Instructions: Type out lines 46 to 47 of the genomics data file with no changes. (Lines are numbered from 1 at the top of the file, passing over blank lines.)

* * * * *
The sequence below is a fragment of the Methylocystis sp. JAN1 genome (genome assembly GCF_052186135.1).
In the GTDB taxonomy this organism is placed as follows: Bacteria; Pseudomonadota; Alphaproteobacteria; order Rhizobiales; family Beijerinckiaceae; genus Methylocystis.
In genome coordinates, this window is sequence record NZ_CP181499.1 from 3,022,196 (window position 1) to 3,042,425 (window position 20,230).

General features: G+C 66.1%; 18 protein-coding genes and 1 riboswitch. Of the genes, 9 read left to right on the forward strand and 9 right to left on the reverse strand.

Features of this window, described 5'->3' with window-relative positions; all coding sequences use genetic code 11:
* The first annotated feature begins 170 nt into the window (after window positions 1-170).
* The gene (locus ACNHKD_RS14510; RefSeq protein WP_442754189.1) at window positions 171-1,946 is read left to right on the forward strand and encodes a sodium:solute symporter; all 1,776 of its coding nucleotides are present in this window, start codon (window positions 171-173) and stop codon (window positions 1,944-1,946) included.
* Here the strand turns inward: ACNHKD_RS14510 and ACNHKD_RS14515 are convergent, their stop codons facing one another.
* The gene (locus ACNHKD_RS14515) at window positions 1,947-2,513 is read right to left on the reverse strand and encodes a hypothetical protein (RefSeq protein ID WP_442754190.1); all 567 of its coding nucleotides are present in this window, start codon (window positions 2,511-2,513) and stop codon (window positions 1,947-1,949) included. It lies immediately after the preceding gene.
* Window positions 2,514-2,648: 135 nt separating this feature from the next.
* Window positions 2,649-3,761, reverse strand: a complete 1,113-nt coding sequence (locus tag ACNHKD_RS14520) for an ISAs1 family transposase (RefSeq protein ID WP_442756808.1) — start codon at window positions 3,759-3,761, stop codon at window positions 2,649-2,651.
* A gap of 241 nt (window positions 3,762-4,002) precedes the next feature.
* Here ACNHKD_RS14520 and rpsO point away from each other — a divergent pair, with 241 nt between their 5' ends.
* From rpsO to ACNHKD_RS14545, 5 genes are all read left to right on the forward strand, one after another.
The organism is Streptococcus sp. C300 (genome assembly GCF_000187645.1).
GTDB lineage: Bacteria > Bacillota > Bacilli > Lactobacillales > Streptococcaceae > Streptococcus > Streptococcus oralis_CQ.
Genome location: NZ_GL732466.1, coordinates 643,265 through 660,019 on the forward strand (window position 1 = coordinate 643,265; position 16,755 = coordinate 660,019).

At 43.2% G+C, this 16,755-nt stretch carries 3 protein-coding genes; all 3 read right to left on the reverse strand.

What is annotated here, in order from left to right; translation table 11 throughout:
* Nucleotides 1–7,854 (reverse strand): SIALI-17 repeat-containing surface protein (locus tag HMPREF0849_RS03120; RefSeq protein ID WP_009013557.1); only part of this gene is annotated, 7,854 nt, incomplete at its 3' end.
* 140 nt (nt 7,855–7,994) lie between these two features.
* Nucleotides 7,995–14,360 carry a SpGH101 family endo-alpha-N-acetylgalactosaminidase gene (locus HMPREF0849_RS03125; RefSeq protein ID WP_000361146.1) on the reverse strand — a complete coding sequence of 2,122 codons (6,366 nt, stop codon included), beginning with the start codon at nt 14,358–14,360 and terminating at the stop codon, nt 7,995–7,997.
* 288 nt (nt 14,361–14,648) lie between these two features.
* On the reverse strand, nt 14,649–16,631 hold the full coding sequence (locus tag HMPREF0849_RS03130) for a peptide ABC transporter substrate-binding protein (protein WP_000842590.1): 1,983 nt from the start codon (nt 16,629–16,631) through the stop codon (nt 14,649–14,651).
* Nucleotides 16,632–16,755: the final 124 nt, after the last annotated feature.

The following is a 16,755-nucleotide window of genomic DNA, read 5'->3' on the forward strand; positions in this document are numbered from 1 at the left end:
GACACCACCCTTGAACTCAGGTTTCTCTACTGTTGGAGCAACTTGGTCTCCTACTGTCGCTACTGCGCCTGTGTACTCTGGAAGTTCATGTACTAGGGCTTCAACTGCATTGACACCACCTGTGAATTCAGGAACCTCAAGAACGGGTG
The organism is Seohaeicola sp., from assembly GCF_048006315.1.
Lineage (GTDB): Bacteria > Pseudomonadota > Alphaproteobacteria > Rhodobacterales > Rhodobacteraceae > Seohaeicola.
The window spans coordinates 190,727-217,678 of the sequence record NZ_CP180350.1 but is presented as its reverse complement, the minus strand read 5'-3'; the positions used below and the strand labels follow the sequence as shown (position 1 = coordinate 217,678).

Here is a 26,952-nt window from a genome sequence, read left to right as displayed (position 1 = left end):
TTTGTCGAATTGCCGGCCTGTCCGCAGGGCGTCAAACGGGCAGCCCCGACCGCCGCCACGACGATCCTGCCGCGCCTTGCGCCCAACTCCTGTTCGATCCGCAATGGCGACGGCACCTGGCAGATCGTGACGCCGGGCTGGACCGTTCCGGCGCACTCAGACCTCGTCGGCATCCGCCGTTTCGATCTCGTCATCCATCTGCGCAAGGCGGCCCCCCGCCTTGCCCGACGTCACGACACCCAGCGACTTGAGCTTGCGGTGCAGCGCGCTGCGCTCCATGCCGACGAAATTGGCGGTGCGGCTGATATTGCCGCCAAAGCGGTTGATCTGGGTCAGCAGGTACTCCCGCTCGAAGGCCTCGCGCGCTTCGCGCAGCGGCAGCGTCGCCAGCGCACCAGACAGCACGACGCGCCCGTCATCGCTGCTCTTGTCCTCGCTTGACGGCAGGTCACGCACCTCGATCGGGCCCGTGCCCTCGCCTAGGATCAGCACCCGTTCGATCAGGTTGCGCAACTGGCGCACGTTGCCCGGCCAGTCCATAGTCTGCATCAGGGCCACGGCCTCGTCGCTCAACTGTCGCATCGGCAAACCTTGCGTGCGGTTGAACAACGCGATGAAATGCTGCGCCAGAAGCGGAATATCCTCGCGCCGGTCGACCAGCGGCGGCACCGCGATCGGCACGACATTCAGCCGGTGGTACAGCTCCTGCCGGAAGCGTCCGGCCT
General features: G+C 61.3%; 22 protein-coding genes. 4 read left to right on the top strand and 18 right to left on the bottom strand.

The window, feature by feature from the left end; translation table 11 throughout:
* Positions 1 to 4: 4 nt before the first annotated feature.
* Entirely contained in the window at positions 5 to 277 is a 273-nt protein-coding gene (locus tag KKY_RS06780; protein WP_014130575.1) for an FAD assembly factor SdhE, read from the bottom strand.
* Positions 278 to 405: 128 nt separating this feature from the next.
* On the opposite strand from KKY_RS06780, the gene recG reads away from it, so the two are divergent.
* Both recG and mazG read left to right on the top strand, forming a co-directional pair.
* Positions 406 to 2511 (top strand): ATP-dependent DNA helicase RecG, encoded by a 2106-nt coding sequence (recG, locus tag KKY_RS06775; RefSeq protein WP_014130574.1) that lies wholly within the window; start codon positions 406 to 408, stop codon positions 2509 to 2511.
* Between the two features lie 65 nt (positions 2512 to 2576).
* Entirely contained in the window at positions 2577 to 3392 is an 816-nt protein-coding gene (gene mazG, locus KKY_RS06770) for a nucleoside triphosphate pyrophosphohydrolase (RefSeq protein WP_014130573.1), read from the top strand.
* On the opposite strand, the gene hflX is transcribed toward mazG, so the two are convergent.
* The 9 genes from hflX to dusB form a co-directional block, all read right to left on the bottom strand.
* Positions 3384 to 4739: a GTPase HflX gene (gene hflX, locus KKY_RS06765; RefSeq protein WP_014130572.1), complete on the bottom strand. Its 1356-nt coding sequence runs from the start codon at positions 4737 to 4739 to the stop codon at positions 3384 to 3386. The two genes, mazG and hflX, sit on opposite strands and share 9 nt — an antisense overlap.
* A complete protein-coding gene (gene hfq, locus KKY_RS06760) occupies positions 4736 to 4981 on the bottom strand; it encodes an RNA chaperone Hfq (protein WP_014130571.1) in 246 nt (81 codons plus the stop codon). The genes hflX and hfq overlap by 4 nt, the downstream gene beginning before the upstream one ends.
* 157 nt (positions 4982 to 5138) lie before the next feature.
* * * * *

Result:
* A complete protein-coding gene (gene hfq, locus KKY_RS06760) occupies positions 4736 to 4981 on the bottom strand; it encodes an RNA chaperone Hfq (protein WP_014130571.1) in 246 nt (81 codons plus the stop codon). The genes hflX and hfq overlap by 4 nt, the downstream gene beginning before the upstream one ends.
* 157 nt (positions 4982 to 5138) lie before the next feature.